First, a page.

Americans think owning a home is better for them than it is – The Washington Post

Quoting from the Washington Post column,

“The problem is that, perhaps because of tax incentives and ignorance about the financial returns from real estate investments, Americans are buying more house than they need or, in some cases, derive pleasure from.”

This problem is in addition to the previously identified phenomenon of Americans sacrificing their retirement savings in order to buy houses in neighborhoods they can’t afford.

via Catherine Rampell: Americans think owning a home is better for them than it is – The Washington Post.

Hold the onions, and foreign workers: McDonald’s halts program

“Temporary foreign workers” are in the news in Canada.

My thoughts about this Canadian program shifted this afternoon.  My first reaction to the program was positive.  “Hmmm, employers using foreign workers to offset temporary labour shortages make sense.”  What seems to be happening, in some cases (McCases?), is employers using temporary foreign workers to offset the higher costs of Canadian workers.  And then shuffling the expired temps out and bringing new temps in.

Employers seem to be taking advantage of a program that the Conservatives introduced to help employers.  Bad employers.

I like the idea of a program to alleviate temporary labour shortages in Canadian industry.  The government should clarify the intent of the legislation and redraft the regulations regarding Temporary Foreign Workers


Housing Prices Will Be Set by the Most Foolhardy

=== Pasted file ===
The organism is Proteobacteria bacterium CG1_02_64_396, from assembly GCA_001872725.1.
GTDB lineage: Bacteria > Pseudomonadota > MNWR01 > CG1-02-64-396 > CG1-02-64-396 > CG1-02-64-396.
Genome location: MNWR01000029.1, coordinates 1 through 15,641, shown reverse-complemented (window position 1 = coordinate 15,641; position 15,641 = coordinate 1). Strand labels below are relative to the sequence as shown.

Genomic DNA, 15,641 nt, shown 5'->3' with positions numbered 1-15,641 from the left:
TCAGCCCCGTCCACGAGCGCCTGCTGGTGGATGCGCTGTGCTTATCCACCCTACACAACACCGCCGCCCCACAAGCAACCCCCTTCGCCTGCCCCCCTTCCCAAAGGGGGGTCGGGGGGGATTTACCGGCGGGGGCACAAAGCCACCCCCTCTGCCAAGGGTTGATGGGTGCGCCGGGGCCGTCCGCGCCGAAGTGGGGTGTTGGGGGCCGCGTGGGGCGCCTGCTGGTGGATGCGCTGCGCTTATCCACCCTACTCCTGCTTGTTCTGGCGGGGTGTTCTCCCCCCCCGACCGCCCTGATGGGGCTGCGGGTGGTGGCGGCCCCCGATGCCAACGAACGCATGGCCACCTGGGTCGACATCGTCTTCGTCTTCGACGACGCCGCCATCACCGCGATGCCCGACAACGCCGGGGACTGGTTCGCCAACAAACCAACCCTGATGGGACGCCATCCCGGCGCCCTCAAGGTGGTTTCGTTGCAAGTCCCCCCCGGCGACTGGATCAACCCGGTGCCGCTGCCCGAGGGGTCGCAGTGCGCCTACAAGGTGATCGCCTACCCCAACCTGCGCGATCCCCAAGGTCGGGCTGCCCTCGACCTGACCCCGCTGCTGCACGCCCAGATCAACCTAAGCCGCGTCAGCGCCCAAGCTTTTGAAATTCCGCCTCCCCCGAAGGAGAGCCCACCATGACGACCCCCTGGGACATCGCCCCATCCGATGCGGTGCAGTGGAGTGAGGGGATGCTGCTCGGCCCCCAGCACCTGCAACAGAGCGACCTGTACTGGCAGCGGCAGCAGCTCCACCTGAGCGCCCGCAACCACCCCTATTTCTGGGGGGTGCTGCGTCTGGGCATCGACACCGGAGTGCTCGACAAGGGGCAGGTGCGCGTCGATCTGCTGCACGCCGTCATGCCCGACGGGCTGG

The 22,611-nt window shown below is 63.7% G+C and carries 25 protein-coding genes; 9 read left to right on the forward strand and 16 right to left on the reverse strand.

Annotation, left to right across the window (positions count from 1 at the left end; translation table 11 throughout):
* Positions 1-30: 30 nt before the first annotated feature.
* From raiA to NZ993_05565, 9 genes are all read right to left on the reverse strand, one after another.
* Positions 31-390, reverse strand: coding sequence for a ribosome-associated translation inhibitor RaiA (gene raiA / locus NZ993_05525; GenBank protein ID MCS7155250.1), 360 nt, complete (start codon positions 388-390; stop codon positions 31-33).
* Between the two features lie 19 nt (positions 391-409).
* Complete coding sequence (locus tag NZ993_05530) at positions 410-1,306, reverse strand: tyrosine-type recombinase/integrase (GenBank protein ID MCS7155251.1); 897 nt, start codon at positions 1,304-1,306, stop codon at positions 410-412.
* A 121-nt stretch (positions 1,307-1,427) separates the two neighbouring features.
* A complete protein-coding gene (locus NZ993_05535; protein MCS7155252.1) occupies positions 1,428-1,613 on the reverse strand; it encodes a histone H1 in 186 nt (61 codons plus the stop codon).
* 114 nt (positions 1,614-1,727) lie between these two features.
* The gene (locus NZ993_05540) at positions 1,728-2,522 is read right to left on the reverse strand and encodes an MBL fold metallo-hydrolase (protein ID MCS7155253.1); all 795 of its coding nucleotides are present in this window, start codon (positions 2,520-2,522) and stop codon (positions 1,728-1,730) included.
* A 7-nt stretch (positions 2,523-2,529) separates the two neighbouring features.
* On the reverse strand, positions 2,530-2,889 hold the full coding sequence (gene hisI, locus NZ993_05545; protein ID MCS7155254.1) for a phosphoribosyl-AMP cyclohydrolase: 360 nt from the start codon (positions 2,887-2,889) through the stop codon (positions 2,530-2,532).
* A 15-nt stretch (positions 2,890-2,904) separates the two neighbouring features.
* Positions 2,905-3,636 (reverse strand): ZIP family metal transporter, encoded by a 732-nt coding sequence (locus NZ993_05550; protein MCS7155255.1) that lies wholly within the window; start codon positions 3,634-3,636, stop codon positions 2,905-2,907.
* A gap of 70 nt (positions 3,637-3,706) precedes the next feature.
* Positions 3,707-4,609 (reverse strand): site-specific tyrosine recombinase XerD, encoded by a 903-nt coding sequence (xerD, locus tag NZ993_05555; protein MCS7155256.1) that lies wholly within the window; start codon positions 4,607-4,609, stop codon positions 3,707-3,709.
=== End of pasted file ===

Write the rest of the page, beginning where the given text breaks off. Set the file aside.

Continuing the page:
In this column for Bloomberg View, Megan McArdle presents a variety of arguments in favor of (and against) the idea of forcing people to save for their retirement.  The most interesting aspect to me was the description of how the challenges of home ownership and raising a family make retirement savings increasingly difficult  “The conundrum for responsible parents who want to get their kids into a good school and also save 20 percent for retirement is that the prices will be set by the most foolhardy.”  Ouch.

Ever hear the advice to buy the worst house in the best neighborhood you can afford? I know a lot of 40-something parents who give (and practice) this advice. You get access to the best possible school districts by sacrificing something in the way of home amenities.

However, I hear a fair amount from parents who have tried this strategy and found that it’s not quite as cheap as they imagine. They carefully calculated their mortgage payment and how long they could live with the hideous ’80s black-and-white kitchen. They forgot to factor in the special property tax assessment because the school district is overcrowded and a new building needs to be built. Or what all the add-ons would do to their budget in a town where the average household income is at least $100,000 higher than theirs. All the kids’ friends are on travel teams that cost thousands of dollars a year. The French class wants to go to Paris instead of a local French restaurant. It is theoretically possible to say no, but doing so means that your kid will be sitting home playing video games while their friends are out developing essay-worthy skills. Then everyone’s friends are going away to small liberal arts colleges and can you really tell yours to live at home for two years and rack up credits at community college before transferring to State?